Bula everyone :)
I've just come back from the Fiji Islands yesterday and thought I'd keep you up to date with what has been happening. The idea behind this trip was to celebrate the end of the semester and spend some quality time relaxing and unwinding in sunny and warm weather, with good food and in great company. In review, I have to say this trip took a rather unexpected turn. As some of you might know, it has always been a dream of mine to visit Fiji - to be more precise: ever since I knew this country existed, I have been eager to go. So here we are, on November 17th which is when the trip began...
For the entire week, it had been raining cats and dogs in Sydney so that being able to escape this weather seemed rather fortunate. Exchanging 16°C / 61°F with 32°C / 90°F sounded like a pretty good deal. So after having had coffee with Didy, a classmate of mine who headed back home to Hong Kong around the same time, we were airborne - destination Fiji.
|Inflight Entertainment à la Fiji Airways (onboard the brand new Airbus A330)|
|On final approach to Nadi Airport, Fiji|
|Nadi, Fiji - fresh off the plane|
Upon arrival, those 32°C / 90°F literally hit us when we got off the plane. Even though the local time was already 7 pm, the humidity was at ridiculous levels, making us feel rather uncomfortable in our pants and long-sleeved shirts. When we finally arrived at our hostel - Smuggler's Cove - the ceiling fans couldn't do much about the heat but from my experience of arriving in Darwin, I thought it only took a little getting used to. The dinner was really nice and of course, we couldn't resist having a cocktail right on the beach - which was basically what we had come for. We also had fresh coconut - straight from the palm tree - which, however, was not as enjoyable. That same night, I met up with Raj, a friend from Fiji who I had skyped with previously but never actually met - all in all, a very good start to our holiday =)
|Fiji local preparing coconuts for us|
A shop owner from Newtown - who is originally Fijian - had advised us to visit the Coral Coast, which is where we headed the next day. The Coral Coast is part of the South Coast of Fiji's main island, Viti Levu ("Viti" meaning "Fiji" - and formerly "Feejee" - in Fijian). Overall, Fiji consists of more than 300 islands, out of which 110 are permanently inhabited. The total land mass amounts to about 18,000 square kilometres (or 7,000 square miles), making Fiji a little smaller than Slovenia. There are two major ethnic groups in Fiji - the "Fijians" (referring to indigenous Fiji Nationals) and the "Indo-Fijians" (citizens of Indian descent). Hence, three languages are considered the official languages of Fiji: English, Fijian and Fijian Hindi. While we were in Fiji, it was rather interesting to see that both major ethnic groups prefer to stay amongst themselves and that it was particularly Indo-Fijians that owned specialised businesses such as car repair workshops etc. (In fact, the tensions between these two groups have resulted in multiple political and military conflicts such as the coup d'état in 2006)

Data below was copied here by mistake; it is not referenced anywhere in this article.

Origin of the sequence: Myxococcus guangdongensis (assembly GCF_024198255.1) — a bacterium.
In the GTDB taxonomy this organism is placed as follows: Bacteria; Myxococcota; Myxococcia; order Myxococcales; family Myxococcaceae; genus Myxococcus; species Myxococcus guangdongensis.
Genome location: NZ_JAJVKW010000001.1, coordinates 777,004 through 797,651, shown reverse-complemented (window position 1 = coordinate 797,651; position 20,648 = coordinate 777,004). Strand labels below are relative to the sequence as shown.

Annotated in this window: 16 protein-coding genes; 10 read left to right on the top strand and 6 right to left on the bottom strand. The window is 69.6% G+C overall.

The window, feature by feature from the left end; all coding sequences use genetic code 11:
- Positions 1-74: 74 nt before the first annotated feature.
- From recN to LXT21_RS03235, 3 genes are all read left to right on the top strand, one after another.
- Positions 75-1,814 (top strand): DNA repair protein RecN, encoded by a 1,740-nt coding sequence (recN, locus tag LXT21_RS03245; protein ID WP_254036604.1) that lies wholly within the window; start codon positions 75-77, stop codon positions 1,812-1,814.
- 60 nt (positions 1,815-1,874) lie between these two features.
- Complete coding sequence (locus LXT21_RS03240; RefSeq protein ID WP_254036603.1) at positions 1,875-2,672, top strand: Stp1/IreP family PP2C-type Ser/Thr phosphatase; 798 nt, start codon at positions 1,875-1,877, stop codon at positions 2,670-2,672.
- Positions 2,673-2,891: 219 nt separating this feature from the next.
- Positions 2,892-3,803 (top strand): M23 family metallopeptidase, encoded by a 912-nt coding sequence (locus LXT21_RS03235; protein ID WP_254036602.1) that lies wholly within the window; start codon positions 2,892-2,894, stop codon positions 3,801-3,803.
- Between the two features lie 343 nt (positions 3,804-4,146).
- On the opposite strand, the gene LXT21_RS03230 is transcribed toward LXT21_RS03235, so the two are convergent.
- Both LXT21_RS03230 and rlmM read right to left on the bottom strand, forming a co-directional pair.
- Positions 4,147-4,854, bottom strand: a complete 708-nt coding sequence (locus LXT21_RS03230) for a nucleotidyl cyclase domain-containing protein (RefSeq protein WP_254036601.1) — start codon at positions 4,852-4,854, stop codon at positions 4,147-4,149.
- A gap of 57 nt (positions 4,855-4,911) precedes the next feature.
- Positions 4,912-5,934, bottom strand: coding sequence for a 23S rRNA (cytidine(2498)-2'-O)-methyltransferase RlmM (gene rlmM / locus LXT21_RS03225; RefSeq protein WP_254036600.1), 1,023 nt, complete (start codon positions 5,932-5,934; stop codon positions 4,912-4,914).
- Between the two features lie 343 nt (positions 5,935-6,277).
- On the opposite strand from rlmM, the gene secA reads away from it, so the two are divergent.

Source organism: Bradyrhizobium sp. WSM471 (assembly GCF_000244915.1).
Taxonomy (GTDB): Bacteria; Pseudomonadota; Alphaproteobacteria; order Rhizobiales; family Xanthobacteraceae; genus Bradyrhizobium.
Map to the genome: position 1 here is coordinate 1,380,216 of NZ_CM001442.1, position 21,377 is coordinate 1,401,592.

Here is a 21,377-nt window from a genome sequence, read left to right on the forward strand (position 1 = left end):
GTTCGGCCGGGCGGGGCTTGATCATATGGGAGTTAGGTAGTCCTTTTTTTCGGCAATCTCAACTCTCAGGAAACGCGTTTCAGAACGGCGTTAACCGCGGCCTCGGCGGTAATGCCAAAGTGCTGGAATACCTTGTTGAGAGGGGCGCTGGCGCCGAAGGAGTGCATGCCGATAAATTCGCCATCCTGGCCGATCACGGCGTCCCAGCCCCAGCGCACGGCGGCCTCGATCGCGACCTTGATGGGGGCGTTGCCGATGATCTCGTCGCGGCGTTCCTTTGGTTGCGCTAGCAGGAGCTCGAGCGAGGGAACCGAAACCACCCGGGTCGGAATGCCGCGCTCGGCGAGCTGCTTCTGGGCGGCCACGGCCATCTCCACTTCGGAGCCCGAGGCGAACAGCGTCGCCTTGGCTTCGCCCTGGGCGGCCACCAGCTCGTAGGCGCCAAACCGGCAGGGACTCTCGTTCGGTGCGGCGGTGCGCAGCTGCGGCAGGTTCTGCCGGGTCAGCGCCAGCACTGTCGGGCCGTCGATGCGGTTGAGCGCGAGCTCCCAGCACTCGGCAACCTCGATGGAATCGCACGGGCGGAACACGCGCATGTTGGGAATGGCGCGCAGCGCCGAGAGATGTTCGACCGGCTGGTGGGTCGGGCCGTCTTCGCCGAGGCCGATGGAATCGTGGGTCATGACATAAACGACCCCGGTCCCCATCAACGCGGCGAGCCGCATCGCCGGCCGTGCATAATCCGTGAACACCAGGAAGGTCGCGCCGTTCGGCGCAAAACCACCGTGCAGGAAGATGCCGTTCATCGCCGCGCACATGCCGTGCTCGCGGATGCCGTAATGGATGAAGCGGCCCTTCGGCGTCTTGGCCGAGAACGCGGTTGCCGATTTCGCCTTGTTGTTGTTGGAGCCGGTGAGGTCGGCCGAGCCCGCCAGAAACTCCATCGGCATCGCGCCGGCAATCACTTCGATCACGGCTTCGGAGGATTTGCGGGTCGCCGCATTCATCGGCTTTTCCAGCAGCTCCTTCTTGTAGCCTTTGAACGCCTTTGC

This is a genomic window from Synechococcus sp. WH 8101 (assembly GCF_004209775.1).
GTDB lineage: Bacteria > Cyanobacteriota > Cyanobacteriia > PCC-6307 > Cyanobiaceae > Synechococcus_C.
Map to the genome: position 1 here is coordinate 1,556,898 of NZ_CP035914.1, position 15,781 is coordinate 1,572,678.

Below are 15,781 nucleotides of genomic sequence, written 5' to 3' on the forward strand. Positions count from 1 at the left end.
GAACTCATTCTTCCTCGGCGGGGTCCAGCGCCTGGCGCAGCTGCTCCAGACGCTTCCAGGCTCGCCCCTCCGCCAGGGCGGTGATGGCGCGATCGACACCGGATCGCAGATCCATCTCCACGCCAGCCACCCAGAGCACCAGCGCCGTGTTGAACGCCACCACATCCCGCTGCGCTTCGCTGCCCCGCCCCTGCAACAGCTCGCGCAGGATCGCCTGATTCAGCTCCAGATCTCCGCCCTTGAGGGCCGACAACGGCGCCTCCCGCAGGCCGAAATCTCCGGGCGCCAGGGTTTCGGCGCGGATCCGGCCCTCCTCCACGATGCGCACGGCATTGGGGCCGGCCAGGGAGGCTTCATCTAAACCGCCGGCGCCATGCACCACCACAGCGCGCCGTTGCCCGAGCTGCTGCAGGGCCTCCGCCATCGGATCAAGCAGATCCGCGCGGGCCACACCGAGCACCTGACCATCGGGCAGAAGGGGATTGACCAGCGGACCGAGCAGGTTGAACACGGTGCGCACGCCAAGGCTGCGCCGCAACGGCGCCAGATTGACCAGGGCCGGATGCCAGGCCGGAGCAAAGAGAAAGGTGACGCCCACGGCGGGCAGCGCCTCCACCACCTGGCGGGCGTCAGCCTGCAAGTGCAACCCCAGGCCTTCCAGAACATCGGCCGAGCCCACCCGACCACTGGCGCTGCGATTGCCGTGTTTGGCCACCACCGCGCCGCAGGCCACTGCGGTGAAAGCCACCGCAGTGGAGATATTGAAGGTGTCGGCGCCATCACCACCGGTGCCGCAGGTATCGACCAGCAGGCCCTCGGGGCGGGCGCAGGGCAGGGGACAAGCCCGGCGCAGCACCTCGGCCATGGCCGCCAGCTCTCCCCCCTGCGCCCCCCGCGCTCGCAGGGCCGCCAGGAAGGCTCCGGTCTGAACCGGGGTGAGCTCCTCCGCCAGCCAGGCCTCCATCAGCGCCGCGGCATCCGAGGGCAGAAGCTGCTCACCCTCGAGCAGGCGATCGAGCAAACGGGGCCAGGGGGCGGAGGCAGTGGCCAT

These facts aside, we had to find a way to get to the Coral Coast from Nadi, which is in the west of the main island. The trip would take about 2 hours - and although advised by hotel staff to take the public bus to Suva (Fiji's capital) from Nadi town, we opted for a private transfer that drove us from our hostel directly to the Fiji Beach House - where we then stayed for two nights. The downside of this direct connection was that this mini van would stop everytime someone waved at the driver. To get off, simply knock on a window and the driver would drop you off literally in the middle of nowhere. When we reached Sigatoka, a small village (but the biggest village on the way), the driver decided to have a 5 minute break to grab coffee - which was then extended to 20 minutes. This was a phenomenon we would frequently encounter - the locals call it "Fiji Time". It generally means that no one is in a hurry and that you have to allow for at least double the time it would take to do something in Australia in order to get somewhere on time. So, in the end, it took us close to three hours to get to the Beach House. The place, however, was stunning: